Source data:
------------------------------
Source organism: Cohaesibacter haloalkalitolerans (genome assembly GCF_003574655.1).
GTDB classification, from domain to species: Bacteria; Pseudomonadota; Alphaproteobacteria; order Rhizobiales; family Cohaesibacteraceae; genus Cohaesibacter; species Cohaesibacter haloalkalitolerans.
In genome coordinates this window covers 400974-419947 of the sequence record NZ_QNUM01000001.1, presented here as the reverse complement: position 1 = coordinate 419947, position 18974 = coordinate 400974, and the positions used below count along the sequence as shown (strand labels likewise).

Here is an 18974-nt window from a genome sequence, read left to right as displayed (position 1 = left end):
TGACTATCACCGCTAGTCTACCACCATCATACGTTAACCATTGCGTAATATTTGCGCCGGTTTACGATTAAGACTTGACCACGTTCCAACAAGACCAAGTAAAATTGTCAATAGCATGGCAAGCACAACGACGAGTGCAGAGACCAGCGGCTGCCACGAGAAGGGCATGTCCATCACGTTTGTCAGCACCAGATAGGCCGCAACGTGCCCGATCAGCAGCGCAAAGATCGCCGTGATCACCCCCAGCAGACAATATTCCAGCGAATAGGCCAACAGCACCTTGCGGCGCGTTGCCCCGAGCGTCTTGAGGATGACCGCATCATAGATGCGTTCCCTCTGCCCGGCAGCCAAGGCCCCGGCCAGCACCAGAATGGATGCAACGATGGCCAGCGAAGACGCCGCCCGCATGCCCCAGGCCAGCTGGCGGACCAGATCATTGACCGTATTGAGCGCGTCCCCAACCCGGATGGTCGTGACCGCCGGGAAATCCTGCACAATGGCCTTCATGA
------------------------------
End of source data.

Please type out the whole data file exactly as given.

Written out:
Source organism: Cohaesibacter haloalkalitolerans (genome assembly GCF_003574655.1).
GTDB classification, from domain to species: Bacteria; Pseudomonadota; Alphaproteobacteria; order Rhizobiales; family Cohaesibacteraceae; genus Cohaesibacter; species Cohaesibacter haloalkalitolerans.
In genome coordinates this window covers 400974-419947 of the sequence record NZ_QNUM01000001.1, presented here as the reverse complement: position 1 = coordinate 419947, position 18974 = coordinate 400974, and the positions used below count along the sequence as shown (strand labels likewise).

Here is an 18974-nt window from a genome sequence, read left to right as displayed (position 1 = left end):
TGACTATCACCGCTAGTCTACCACCATCATACGTTAACCATTGCGTAATATTTGCGCCGGTTTACGATTAAGACTTGACCACGTTCCAACAAGACCAAGTAAAATTGTCAATAGCATGGCAAGCACAACGACGAGTGCAGAGACCAGCGGCTGCCACGAGAAGGGCATGTCCATCACGTTTGTCAGCACCAGATAGGCCGCAACGTGCCCGATCAGCAGCGCAAAGATCGCCGTGATCACCCCCAGCAGACAATATTCCAGCGAATAGGCCAACAGCACCTTGCGGCGCGTTGCCCCGAGCGTCTTGAGGATGACCGCATCATAGATGCGTTCCCTCTGCCCGGCAGCCAAGGCCCCGGCCAGCACCAGAATGGATGCAACGATGGCCAGCGAAGACGCCGCCCGCATGCCCCAGGCCAGCTGGCGGACCAGATCATTGACCGTATTGAGCGCGTCCCCAACCCGGATGGTCGTGACCGCCGGGAAATCCTGCACAATGGCCTTCATGA